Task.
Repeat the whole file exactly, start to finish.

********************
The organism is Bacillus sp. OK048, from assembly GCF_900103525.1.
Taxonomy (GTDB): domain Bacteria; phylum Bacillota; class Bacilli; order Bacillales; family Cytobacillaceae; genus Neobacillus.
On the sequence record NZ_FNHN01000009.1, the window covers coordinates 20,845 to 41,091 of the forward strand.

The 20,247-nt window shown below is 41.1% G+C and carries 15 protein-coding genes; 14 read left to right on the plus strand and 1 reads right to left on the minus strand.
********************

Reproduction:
The organism is Bacillus sp. OK048, from assembly GCF_900103525.1.
Taxonomy (GTDB): domain Bacteria; phylum Bacillota; class Bacilli; order Bacillales; family Cytobacillaceae; genus Neobacillus.
On the sequence record NZ_FNHN01000009.1, the window covers coordinates 20,845 to 41,091 of the forward strand.

The 20,247-nt window shown below is 41.1% G+C and carries 15 protein-coding genes; 14 read left to right on the plus strand and 1 reads right to left on the minus strand.